European Money Transfer Regulations: European Central Bank and National Competent Authorities

In the European Union, the regulation of international money transfers is a shared responsibility between the European Central Bank (ECB) and National Competent Authorities (NCAs) in each member country. The ECB provides guidelines and recommendations for the harmonization of financial regulation across the EU, while NCAs are responsible for implementing and enforcing these regulations within their respective countries.

The main European regulations governing international money transfers are the Second Payment Services Directive (PSD2) and the Electronic Money Directive (EMD). These directives aim to establish a single legal framework for payment services across the EU, ensuring transparency, security, and efficiency in the provision of these services.

Payment Service Providers (PSPs) operating within the EU must be authorized or registered by their respective NCAs. Authorized PSPs are subject to strict regulatory requirements, including capital requirements, safeguarding customer funds, and implementing robust anti-money laundering and counter-terrorism financing measures.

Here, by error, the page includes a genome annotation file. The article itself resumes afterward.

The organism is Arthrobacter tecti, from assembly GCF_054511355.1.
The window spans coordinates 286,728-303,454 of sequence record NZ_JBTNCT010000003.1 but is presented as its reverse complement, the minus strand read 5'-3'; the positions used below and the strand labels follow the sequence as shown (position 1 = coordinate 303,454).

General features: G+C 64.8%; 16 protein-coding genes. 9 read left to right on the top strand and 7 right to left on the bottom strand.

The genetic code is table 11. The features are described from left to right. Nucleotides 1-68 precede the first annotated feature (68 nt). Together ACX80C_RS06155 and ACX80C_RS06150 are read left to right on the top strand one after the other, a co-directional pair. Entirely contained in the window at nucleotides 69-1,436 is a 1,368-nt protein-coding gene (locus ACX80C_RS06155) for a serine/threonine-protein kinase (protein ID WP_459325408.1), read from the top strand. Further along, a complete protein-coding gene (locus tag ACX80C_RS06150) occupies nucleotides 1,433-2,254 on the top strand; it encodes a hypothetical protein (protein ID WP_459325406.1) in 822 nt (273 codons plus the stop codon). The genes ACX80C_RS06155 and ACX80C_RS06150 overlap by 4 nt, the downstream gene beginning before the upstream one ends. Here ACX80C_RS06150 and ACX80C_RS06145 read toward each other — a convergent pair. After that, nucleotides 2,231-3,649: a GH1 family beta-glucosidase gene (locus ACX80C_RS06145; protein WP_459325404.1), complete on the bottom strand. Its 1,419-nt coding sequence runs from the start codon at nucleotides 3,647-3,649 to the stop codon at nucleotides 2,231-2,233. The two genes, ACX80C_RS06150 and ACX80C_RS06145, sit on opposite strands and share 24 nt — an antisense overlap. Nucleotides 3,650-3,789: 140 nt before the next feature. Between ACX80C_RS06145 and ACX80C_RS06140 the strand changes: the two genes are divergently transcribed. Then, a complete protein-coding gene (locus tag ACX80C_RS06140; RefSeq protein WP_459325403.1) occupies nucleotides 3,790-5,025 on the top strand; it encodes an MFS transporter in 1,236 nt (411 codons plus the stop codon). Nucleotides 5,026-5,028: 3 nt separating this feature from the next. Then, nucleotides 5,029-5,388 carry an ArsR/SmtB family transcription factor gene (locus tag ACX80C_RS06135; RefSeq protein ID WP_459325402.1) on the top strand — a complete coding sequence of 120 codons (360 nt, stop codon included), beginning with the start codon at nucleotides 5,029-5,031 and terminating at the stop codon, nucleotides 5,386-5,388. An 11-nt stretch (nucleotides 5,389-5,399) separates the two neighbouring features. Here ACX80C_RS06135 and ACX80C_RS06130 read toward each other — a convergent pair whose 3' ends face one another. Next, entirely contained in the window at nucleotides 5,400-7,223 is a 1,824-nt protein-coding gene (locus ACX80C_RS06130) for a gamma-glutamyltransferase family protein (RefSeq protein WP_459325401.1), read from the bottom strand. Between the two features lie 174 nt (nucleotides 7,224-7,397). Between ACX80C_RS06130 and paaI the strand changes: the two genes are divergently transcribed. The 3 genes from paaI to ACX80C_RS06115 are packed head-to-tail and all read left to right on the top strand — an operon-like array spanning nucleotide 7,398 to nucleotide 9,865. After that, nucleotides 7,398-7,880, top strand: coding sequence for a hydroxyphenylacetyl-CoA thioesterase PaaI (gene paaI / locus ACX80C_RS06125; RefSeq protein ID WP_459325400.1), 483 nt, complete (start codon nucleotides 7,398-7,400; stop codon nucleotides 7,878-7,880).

Why Choose European Regulated Payment Providers for Money Transfers?

Similar to the reasons for choosing FCA-authorised payment providers, opting for European regulated providers ensures that the firm has been scrutinized by an independent regulatory body with no vested interest in the firm. This regulatory oversight provides a level of security and confidence when engaging in international money transfers.

A European regulated provider must comply with the PSD2 and EMD, ensuring transparency, security, and efficiency in their services. Moreover, these providers are subject to strict capital requirements, safeguarding customer funds, and implementing robust anti-money laundering and counter-terrorism financing measures.